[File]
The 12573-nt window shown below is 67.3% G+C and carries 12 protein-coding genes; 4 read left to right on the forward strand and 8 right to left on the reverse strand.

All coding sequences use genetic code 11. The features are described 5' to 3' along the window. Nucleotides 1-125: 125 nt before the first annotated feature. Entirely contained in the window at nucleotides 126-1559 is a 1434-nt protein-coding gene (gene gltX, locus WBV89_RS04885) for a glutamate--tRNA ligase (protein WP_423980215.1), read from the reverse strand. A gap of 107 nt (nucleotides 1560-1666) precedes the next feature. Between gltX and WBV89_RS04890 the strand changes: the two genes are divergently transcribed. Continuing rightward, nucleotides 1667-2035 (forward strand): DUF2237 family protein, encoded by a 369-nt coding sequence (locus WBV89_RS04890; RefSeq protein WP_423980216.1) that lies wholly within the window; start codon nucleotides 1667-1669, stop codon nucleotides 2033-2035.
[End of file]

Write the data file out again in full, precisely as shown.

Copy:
The 12573-nt window shown below is 67.3% G+C and carries 12 protein-coding genes; 4 read left to right on the forward strand and 8 right to left on the reverse strand.

All coding sequences use genetic code 11. The features are described 5' to 3' along the window. Nucleotides 1-125: 125 nt before the first annotated feature. Entirely contained in the window at nucleotides 126-1559 is a 1434-nt protein-coding gene (gene gltX, locus WBV89_RS04885) for a glutamate--tRNA ligase (protein WP_423980215.1), read from the reverse strand. A gap of 107 nt (nucleotides 1560-1666) precedes the next feature. Between gltX and WBV89_RS04890 the strand changes: the two genes are divergently transcribed. Continuing rightward, nucleotides 1667-2035 (forward strand): DUF2237 family protein, encoded by a 369-nt coding sequence (locus WBV89_RS04890; RefSeq protein WP_423980216.1) that lies wholly within the window; start codon nucleotides 1667-1669, stop codon nucleotides 2033-2035.